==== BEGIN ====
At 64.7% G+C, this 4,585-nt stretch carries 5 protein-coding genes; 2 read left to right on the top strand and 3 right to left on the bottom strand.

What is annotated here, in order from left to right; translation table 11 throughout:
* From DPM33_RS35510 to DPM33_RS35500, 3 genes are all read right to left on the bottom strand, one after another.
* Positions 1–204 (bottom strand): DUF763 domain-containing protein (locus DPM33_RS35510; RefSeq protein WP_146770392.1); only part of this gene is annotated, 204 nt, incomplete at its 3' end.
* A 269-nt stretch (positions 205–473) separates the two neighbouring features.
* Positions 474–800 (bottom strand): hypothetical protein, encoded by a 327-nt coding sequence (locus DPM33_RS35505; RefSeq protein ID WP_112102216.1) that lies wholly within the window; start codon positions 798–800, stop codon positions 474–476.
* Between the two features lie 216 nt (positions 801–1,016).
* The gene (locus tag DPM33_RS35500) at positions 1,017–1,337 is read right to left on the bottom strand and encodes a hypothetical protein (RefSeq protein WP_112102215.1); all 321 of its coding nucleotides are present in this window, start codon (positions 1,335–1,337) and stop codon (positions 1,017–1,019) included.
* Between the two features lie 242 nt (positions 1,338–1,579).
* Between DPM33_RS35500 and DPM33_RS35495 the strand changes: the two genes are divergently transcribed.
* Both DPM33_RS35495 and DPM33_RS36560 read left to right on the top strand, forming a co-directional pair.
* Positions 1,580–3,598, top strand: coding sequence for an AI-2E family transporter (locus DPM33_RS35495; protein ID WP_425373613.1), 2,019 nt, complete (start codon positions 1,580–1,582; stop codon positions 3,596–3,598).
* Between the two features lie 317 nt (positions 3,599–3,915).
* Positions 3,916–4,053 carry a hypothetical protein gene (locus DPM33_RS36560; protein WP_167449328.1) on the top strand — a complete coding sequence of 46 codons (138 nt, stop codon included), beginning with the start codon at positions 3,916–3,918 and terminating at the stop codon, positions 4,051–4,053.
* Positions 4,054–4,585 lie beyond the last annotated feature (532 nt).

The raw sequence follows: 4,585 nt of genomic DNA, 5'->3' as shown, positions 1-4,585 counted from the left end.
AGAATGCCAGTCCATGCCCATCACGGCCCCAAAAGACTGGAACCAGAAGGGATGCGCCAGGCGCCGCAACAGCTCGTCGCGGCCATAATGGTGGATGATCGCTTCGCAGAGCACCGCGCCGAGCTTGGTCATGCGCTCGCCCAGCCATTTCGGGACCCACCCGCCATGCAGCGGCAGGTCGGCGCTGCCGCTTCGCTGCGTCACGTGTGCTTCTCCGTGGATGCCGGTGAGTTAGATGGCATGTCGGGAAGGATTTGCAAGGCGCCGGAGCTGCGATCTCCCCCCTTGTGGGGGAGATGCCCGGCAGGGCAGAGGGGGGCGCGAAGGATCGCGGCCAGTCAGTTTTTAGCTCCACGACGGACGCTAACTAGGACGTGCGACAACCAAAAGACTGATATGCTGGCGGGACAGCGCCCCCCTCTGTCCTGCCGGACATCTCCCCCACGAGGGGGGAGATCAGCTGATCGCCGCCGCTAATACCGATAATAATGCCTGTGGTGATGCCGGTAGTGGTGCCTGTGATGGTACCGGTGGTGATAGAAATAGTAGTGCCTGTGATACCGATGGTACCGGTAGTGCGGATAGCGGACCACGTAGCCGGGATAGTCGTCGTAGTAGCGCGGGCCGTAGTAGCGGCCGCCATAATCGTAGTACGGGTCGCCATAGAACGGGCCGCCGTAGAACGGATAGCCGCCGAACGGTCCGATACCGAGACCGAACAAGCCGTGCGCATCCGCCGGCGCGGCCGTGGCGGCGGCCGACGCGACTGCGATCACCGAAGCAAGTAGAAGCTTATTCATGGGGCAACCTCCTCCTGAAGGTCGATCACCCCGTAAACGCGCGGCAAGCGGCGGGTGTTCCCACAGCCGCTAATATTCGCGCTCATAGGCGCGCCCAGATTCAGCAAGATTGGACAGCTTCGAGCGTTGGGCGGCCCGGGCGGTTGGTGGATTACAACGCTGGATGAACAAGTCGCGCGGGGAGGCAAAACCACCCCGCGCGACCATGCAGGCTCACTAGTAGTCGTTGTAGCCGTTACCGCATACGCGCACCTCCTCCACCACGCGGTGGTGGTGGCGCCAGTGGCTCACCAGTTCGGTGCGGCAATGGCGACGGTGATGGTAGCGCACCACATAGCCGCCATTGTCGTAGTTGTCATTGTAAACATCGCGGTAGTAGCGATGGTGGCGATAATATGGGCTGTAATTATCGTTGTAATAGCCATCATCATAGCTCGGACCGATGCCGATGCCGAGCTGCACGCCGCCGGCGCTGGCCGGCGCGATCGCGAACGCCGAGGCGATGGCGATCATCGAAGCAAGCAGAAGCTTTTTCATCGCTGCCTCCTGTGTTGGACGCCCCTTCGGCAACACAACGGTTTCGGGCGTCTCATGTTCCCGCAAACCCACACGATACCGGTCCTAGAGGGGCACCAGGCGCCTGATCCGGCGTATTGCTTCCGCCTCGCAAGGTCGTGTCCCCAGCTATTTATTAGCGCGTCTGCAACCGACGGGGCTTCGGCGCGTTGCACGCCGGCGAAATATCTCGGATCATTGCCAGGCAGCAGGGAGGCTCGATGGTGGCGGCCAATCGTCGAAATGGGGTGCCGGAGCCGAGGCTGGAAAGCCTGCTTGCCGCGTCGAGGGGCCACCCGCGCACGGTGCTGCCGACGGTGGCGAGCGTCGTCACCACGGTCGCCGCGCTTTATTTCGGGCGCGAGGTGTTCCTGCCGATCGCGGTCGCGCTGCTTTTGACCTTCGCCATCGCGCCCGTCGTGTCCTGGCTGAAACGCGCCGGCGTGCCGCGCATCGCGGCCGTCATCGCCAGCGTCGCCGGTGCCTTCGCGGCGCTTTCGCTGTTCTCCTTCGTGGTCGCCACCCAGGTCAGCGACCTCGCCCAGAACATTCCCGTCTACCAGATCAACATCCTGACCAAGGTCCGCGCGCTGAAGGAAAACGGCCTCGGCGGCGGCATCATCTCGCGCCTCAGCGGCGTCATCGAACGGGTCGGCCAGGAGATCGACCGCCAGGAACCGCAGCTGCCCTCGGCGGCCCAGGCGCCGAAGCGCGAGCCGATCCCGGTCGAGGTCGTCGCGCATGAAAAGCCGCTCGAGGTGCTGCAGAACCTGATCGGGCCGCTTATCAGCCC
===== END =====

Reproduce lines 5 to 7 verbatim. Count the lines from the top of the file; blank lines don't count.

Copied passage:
* A 269-nt stretch (positions 205–473) separates the two neighbouring features.
* Positions 474–800 (bottom strand): hypothetical protein, encoded by a 327-nt coding sequence (locus DPM33_RS35505; RefSeq protein ID WP_112102216.1) that lies wholly within the window; start codon positions 798–800, stop codon positions 474–476.
* Between the two features lie 216 nt (positions 801–1,016).